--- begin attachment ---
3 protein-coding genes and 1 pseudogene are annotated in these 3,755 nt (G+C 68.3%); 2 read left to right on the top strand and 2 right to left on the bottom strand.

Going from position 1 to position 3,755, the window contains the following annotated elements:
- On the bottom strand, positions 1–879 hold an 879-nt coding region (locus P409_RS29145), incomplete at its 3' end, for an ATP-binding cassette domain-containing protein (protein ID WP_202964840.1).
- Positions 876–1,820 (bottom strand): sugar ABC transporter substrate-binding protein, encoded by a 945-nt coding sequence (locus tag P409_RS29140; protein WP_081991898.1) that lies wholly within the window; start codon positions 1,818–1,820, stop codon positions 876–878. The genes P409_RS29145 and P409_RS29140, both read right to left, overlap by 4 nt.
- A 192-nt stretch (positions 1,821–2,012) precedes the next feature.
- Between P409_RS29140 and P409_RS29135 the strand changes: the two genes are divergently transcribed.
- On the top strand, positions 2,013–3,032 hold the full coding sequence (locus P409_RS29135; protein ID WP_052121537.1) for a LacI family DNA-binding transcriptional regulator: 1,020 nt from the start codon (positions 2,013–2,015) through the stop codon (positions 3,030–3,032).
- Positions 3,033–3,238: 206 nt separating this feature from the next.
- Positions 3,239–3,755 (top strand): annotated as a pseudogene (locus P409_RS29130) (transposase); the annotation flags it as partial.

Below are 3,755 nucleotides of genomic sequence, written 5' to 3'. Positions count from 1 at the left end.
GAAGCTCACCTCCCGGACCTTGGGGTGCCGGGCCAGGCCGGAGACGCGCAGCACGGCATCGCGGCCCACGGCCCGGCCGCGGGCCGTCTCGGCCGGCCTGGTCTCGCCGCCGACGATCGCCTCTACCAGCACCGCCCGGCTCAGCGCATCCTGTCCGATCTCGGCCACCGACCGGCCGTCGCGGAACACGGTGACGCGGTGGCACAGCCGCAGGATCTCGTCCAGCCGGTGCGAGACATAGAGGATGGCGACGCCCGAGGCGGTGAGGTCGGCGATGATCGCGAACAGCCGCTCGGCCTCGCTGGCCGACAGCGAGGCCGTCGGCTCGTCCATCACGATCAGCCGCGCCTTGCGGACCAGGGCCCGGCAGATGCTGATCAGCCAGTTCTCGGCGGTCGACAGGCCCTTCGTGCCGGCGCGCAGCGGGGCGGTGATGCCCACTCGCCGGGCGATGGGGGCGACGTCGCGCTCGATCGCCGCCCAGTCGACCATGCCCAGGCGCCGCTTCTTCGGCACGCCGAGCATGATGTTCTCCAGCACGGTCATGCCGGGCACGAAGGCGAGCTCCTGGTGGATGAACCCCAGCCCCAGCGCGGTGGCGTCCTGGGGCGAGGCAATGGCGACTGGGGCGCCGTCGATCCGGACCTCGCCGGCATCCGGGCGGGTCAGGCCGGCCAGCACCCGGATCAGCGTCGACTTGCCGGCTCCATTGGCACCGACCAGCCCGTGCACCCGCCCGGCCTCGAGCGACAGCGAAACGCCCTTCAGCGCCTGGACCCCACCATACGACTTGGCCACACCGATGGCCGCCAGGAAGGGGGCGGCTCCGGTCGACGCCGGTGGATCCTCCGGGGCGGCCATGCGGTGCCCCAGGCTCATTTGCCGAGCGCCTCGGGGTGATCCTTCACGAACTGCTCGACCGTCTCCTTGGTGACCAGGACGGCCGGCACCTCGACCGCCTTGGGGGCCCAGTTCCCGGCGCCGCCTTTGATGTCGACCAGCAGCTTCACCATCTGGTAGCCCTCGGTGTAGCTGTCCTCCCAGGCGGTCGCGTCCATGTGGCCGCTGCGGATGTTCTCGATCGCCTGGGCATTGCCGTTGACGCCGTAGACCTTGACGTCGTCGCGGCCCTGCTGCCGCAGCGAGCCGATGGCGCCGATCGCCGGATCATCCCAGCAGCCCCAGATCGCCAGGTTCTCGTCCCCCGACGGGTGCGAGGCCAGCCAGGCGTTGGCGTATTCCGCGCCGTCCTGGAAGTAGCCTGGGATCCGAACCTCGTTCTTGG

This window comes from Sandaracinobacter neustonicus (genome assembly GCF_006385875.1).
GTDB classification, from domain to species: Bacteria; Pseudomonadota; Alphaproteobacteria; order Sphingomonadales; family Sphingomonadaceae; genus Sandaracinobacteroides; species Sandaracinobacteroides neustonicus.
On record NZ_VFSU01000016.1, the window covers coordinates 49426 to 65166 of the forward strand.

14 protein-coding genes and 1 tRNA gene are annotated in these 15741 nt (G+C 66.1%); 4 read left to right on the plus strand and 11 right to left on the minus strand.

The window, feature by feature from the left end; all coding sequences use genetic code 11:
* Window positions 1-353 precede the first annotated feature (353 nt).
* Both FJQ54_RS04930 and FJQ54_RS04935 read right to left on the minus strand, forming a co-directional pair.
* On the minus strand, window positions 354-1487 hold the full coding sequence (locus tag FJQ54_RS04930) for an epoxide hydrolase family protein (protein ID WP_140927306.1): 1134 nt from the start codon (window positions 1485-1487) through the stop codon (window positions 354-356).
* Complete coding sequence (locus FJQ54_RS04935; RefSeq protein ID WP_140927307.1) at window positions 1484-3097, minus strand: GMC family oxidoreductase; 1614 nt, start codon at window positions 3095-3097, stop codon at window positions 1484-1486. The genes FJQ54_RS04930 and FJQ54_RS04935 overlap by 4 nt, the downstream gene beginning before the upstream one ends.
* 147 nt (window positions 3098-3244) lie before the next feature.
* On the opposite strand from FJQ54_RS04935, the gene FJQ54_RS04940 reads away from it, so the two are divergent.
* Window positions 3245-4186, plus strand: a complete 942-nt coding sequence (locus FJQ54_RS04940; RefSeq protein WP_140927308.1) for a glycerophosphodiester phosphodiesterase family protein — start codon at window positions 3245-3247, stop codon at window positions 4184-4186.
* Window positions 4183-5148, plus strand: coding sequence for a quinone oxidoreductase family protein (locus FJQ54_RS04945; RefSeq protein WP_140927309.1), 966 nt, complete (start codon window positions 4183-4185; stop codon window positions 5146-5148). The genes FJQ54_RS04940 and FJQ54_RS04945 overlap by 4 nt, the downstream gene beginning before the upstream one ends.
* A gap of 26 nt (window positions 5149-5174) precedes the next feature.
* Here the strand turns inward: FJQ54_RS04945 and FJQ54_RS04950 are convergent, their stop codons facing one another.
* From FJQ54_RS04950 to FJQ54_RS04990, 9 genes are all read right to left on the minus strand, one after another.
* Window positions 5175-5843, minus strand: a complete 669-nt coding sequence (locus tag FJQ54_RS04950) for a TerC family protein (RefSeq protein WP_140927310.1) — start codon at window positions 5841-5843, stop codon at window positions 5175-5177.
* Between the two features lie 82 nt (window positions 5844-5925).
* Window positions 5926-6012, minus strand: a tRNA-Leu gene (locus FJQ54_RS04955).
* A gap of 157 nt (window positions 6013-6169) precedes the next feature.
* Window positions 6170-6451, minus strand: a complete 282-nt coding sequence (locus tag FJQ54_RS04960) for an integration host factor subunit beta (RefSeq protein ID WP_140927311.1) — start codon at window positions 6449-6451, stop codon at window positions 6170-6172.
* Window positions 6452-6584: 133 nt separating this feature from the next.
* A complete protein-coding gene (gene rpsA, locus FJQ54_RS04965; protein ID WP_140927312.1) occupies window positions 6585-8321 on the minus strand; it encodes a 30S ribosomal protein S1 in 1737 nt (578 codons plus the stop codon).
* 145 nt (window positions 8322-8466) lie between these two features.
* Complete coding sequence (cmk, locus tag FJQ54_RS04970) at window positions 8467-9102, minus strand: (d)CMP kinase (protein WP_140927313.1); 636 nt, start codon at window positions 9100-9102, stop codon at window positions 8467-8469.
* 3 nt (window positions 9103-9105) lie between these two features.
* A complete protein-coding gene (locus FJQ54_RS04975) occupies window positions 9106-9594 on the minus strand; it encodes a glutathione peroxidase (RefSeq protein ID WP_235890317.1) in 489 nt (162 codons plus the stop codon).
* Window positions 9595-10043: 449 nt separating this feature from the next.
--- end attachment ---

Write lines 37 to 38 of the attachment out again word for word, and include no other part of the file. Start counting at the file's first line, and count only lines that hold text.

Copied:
* 3 nt (window positions 9103-9105) lie between these two features.
* A complete protein-coding gene (locus FJQ54_RS04975) occupies window positions 9106-9594 on the minus strand; it encodes a glutathione peroxidase (RefSeq protein ID WP_235890317.1) in 489 nt (162 codons plus the stop codon).